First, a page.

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Thread: Coffin cases - not the usual restorations

  1. #1
    Senior Member ScienceGuy's Avatar
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    Default Coffin cases - not the usual restorations

    I had a bunch of old cases lying around, and stimulated by a few recent acquisitions, decided to try out some restorations of coffin cases. To start out, here are some originals:

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    The originals were fairly shiny, often had a decorative wrapping on the inside, and across the board had a red painted lip inside. Any holes in the cases can be repaired with papier-mache techniques. I fixed a few like this. Then the cases can be sealed with a thin layer of wood glue (a PVA glue). The original outer finish was as easy as black spray paint followed by an acrylic clearcoat. Here are a couple with the inside unchanged from the original decorative paper, but the outside has been restored:

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    Based on the first Greaves case pictured, the wrapper could actually be fairly vibrant marbled paper. Here is a full restoration of an early 1800s Greaves case. The marbled paper is fairly thin and was attached by soaking the back in a thinned PVA glue mixture, followed by a wood glue top coat:

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    A Wade & Butcher case, using the same techniques:

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    Finally, a large W&B case with the purple inner restored:

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  3. #2
    Senior Member ScienceGuy's Avatar
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    Part 2, some earlier cases. First up, this one I believe to be 1700s but may be earlier. It has been repaired with papier-mache (brown spot) to fix a hole, and the whole thing coated in wood glue as a sealant:

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    Another early one, a double case, with the marbled inner as before:

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    Probably 1700s 6-slot case. This one was falling apart but was stabilized with an overall coat of wood glue, and the inside was covered with marbled paper:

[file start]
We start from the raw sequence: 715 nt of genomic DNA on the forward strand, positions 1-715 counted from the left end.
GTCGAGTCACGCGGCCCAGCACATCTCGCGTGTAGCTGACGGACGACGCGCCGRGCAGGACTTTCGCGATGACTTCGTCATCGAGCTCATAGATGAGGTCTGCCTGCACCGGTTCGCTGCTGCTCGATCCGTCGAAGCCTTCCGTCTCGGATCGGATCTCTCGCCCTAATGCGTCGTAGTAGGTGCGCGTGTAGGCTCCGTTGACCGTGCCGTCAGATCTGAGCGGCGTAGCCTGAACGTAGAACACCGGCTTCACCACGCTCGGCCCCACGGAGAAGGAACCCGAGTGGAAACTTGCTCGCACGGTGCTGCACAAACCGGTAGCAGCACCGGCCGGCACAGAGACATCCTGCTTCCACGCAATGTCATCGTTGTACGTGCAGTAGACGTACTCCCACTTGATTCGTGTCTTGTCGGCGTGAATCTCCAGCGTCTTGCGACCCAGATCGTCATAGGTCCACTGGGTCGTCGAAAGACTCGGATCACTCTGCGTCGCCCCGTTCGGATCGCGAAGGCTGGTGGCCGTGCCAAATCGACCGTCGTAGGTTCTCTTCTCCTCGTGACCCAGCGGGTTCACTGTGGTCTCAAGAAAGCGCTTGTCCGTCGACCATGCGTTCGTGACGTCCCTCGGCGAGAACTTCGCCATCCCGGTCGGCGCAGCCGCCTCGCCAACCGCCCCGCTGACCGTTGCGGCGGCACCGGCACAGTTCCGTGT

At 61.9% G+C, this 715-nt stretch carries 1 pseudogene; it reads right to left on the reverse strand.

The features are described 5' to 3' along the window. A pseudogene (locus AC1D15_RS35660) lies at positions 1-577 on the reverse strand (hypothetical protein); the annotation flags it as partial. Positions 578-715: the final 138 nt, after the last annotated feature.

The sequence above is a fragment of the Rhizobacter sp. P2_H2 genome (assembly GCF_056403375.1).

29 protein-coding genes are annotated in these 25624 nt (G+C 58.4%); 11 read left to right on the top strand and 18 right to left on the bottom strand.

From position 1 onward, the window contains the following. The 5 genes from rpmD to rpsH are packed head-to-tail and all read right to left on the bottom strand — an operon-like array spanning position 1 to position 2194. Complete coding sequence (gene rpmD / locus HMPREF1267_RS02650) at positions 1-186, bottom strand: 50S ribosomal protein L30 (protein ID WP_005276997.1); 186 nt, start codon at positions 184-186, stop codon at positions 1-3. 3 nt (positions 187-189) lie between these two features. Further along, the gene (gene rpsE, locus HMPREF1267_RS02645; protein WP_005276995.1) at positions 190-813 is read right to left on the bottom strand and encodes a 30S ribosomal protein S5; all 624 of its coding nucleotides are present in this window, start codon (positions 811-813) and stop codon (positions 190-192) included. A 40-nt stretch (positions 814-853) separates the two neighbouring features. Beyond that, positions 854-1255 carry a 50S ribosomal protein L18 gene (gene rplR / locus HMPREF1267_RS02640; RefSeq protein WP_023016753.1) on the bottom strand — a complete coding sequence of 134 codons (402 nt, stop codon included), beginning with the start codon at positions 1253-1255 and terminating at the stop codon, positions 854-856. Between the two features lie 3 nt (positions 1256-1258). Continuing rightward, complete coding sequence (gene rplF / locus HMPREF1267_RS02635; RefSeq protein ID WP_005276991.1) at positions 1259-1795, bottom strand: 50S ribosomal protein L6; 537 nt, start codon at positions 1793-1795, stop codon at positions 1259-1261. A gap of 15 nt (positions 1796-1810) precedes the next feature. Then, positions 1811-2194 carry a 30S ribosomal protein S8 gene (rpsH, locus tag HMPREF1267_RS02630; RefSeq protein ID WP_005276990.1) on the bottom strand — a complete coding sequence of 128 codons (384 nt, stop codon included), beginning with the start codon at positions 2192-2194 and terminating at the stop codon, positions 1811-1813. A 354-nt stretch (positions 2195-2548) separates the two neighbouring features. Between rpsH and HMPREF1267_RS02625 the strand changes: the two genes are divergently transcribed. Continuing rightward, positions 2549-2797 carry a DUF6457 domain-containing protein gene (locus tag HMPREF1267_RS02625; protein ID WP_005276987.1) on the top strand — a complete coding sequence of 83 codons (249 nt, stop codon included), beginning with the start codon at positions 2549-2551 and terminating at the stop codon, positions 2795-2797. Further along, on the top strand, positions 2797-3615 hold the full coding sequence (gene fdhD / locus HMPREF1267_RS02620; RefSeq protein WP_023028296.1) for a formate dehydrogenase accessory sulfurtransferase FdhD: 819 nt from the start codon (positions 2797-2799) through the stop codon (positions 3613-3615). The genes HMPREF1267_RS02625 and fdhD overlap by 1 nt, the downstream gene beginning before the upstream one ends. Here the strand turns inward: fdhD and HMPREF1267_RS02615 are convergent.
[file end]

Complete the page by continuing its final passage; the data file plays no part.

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    An early one with a slot for a strop, this one was coated in wood glue and thin red paper for the inner, as seen in some early depictions:

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    There are tons of these cases around, and they are more repairable than you might think at first. All these only took me a weekend. So if you have any cases that are beat and you think of throwing out, give it a shot!

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  5. #3
    " Atta Boy!!" sharptonn's Avatar
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    Nice work, ScienceGuy!

    Lots of ways to bring them back. Here is an old Beardsly and Alvord Empire box. Ends out, bad shape.

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    I used bits from another, hopeless box and a hot glue gun, wire brush to blend and match patina. A sharpie for color.
    A few coats of Birchwood Casey TruOil.

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    This is amazing and you guys have given me a new perspective on restoring old coffin cases. Very nice indeed!
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    Semper Fi !

    John

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    Quote Originally Posted by ScienceGuy View Post